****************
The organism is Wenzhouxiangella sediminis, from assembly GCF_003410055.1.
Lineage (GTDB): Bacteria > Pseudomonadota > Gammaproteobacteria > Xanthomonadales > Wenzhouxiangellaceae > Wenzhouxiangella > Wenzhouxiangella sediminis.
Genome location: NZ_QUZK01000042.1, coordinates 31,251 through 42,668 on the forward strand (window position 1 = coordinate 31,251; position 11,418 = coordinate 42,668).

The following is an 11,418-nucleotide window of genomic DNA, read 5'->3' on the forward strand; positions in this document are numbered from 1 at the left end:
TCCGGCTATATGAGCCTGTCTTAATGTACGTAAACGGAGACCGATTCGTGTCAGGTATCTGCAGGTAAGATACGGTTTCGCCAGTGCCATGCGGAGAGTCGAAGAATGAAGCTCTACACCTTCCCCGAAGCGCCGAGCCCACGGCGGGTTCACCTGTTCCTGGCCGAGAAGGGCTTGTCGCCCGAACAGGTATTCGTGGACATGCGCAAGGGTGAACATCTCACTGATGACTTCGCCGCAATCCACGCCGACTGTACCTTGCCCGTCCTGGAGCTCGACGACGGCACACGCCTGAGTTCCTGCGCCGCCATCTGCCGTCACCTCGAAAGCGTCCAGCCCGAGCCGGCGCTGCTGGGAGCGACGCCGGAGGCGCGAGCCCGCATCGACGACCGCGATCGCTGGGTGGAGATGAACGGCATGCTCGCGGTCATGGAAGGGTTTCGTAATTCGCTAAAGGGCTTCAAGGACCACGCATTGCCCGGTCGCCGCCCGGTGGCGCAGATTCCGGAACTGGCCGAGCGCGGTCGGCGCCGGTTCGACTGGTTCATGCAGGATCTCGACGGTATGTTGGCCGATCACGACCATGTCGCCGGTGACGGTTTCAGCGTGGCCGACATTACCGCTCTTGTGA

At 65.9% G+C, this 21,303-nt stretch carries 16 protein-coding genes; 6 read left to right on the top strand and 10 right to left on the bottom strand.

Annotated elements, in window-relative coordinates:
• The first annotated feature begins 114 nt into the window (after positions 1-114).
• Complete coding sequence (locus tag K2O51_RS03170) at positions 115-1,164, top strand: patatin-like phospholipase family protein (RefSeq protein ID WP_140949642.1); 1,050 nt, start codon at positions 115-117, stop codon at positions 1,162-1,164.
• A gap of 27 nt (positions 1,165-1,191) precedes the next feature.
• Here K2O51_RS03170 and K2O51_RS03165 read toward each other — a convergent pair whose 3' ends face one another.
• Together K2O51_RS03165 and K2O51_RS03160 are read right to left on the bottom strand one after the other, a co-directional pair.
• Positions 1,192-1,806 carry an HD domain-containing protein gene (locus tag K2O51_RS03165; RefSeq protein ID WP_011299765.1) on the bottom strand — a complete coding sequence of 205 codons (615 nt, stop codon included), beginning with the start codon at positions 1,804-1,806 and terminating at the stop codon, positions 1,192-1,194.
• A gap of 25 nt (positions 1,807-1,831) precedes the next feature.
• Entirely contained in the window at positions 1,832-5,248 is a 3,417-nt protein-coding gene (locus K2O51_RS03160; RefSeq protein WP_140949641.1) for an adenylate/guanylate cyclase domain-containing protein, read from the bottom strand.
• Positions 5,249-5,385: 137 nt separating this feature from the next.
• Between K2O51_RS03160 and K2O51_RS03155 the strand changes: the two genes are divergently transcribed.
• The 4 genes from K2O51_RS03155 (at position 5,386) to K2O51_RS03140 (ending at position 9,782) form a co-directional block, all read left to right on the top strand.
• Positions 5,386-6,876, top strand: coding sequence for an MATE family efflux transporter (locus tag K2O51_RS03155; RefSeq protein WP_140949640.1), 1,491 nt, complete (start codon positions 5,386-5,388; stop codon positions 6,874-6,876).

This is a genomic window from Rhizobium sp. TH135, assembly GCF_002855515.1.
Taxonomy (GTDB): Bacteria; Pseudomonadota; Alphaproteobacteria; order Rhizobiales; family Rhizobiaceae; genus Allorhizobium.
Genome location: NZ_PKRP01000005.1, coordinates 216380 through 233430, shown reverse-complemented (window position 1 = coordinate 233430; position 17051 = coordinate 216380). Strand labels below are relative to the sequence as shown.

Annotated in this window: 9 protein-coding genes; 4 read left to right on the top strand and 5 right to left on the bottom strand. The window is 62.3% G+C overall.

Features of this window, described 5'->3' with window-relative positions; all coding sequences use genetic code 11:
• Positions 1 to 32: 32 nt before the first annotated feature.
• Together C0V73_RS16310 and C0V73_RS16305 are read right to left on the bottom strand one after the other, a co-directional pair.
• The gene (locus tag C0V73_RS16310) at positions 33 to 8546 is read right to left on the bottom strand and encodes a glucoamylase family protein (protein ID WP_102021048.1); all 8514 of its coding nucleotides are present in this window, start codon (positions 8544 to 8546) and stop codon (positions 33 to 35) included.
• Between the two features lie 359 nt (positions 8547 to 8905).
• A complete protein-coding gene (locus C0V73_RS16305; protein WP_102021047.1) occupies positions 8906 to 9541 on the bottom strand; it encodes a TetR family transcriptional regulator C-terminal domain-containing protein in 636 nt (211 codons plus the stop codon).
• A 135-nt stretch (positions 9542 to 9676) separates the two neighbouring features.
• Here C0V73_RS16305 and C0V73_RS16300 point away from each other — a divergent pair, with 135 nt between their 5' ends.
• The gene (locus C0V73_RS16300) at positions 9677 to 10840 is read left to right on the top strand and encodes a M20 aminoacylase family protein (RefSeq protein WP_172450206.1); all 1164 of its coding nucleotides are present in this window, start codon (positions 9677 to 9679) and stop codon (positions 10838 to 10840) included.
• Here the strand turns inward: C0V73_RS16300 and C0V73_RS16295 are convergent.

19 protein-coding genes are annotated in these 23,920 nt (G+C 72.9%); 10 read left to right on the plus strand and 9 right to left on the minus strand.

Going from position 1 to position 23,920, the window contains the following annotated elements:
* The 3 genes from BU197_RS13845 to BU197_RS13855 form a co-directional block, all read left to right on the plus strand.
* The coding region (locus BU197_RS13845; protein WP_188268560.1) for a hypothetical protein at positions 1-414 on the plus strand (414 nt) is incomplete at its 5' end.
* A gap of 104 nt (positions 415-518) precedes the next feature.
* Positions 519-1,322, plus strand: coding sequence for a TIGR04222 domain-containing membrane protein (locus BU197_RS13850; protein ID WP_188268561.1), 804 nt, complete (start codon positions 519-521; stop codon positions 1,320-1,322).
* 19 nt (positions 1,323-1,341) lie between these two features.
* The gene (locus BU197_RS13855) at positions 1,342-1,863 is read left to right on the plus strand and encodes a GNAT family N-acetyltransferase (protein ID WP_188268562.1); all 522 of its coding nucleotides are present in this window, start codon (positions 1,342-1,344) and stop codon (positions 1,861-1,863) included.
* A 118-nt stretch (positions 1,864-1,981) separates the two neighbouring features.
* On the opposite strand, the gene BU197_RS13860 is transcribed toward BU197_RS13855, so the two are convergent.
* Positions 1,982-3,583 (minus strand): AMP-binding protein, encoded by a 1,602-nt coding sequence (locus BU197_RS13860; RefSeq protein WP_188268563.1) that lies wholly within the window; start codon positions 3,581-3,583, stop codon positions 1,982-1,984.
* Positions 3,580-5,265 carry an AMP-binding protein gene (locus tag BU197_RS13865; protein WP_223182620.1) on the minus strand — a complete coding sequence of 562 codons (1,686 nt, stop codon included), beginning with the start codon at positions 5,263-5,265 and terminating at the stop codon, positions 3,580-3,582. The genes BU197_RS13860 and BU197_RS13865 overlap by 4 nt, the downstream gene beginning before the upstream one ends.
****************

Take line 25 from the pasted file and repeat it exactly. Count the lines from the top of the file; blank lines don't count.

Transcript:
• Positions 1 to 32: 32 nt before the first annotated feature.